The "old standby" aka "Terry stop" that seems to the catch all for police encounters when they have no actual reasonable suspicion was shot down and the Fourth Amendment was upheld. I'll highlight three of them but you can read the full decision HERE.
The court found that an officer making an assumption that because one gun is present, there must be more is not legal. Interestingly enough the court made no distinction between legally or illegally possessed. It was a blanket statement:
“would abdicate [its] judicial role if [it] took law enforcement-created rules as sufficient to establish reasonable suspicion. . . . Such a rule subjects to seizure or search anyone who actively or passively associates with a gun carrier. The seizure has no connection with the individual seized, the activity they are involved in, their mannerisms, or their suspiciousness; rather, the seizure is a mere happenstance of geography.”
“[t]o be lawful, a Terry stop ‘must be supported at least by a reasonable and articulable suspicion that the person seized is engaged in criminal activity.’ Reid v. Georgia, 448 U.S. 438, 440 (1980). The level of suspicion must be a ‘particularized and objective basis for suspecting the particular person stopped of criminal activity.’ United States v.
Griffin, 589 F.3d 148, 152 (4th Cir. 2009). As such, ‘the officer must be able to point to specific and articulable facts which, taken together with rational inferences from those facts, reasonably warrant that intrusion.’ Terry, 392 U.S. at 21.”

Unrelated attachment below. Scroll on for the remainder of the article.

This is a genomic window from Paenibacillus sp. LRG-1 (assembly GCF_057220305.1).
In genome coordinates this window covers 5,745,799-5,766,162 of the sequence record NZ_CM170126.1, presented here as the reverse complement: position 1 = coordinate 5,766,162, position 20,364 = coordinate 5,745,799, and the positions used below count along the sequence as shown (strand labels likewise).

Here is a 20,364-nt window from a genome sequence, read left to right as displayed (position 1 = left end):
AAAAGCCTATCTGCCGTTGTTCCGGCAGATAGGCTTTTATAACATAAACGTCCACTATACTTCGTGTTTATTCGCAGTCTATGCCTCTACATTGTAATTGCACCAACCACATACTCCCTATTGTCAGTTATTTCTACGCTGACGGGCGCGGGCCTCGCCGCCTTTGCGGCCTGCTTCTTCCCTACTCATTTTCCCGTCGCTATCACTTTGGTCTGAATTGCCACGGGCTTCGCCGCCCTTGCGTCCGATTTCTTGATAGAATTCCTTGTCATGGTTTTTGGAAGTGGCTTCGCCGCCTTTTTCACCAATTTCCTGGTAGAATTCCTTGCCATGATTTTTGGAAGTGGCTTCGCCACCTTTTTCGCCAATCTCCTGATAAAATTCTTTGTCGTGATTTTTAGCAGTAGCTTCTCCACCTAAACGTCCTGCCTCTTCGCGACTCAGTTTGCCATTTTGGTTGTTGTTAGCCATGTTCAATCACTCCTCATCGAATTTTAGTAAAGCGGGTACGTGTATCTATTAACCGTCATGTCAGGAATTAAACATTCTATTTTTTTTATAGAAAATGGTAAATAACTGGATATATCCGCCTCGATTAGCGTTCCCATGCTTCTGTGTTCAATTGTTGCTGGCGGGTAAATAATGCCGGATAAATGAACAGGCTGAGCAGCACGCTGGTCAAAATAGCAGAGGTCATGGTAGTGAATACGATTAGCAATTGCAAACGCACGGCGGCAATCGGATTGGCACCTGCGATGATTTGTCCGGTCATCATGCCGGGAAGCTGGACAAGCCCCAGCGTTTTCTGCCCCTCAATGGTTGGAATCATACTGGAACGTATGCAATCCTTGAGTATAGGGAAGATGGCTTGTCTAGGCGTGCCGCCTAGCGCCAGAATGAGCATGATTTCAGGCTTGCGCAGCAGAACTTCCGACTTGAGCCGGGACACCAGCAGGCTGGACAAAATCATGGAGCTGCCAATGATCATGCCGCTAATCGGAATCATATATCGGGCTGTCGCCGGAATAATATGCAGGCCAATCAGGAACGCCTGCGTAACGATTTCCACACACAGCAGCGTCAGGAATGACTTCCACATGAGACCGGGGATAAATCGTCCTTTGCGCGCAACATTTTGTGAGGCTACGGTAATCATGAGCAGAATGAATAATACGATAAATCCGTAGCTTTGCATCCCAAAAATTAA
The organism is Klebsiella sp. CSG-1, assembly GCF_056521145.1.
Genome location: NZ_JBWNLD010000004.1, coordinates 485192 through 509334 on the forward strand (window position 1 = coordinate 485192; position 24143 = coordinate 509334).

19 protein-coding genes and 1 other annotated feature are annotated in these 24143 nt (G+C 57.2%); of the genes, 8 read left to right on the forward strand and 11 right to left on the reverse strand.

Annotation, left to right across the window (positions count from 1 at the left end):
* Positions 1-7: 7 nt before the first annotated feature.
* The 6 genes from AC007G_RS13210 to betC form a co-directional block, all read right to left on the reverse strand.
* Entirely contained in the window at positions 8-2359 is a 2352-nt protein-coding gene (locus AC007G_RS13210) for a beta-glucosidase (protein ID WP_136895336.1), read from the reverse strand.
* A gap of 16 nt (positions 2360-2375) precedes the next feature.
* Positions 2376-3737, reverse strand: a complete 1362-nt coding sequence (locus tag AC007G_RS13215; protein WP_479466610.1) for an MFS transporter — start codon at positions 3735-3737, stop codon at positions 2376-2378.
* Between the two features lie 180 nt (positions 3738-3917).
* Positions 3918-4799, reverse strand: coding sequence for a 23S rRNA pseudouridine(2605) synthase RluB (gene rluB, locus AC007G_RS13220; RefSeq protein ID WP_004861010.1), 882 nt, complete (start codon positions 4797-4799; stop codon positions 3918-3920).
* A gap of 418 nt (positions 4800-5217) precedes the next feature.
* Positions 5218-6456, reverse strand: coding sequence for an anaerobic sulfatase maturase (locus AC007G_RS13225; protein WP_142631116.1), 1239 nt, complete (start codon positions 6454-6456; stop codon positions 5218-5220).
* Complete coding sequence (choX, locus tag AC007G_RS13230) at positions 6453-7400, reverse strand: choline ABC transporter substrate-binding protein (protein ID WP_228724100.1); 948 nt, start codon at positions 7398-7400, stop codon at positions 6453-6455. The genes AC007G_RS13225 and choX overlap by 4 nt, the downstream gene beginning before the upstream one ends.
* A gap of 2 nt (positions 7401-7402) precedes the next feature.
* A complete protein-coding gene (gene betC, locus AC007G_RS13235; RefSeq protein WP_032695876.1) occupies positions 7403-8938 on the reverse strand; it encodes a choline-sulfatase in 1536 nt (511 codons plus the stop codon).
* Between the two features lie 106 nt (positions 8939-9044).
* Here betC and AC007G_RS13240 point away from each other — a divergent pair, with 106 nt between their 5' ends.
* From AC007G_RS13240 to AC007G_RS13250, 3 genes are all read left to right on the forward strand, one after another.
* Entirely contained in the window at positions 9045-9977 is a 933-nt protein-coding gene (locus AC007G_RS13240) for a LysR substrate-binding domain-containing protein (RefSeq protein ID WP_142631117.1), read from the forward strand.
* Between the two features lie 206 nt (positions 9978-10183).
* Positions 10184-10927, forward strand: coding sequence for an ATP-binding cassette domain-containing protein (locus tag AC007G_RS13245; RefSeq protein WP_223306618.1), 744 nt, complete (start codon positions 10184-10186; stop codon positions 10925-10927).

The court upheld the Fourth Amendment and being presumed innocent: [bold emphasis is mine]
“it is undisputed that under the laws of North Carolina, which permit its residents to openly carry firearms . . . Troupe’s gun was legally possessed and displayed. The Government contends that because other laws prevent convicted felons from possessing guns, the officers could not know whether Troupe was lawfully in possession of the gun until they performed a records check. . . . We are not persuaded. Being a felon in possession of a firearm is not the default status. More importantly, where a state permits individuals to openly carry firearms, the exercise of this right, without more, cannot justify an investigatory detention. Permitting such a justification would eviscerate Fourth Amendment protections for lawfully armed individuals in those states.”
The court went even further:
"From our under-standing of the laws of North Carolina, its laws apply uniformly and without exception in every single division, and every part of the state. Thus, the officer’s observation is irrational and fails to give rise to reasonable suspicion. To hold otherwise would be to give the judicial imprimatur to the
dichotomy in the intrusion of constitutional protections"This decision is technically only binding for the Fourth Circuit but if it is appealed and upheld by the USSC it would cover the entire nation.
Whether or not you open carry or ever plan to, this is a huge victory for the Right to Keep and Bear Arms as well as Freedom and Liberty in general.
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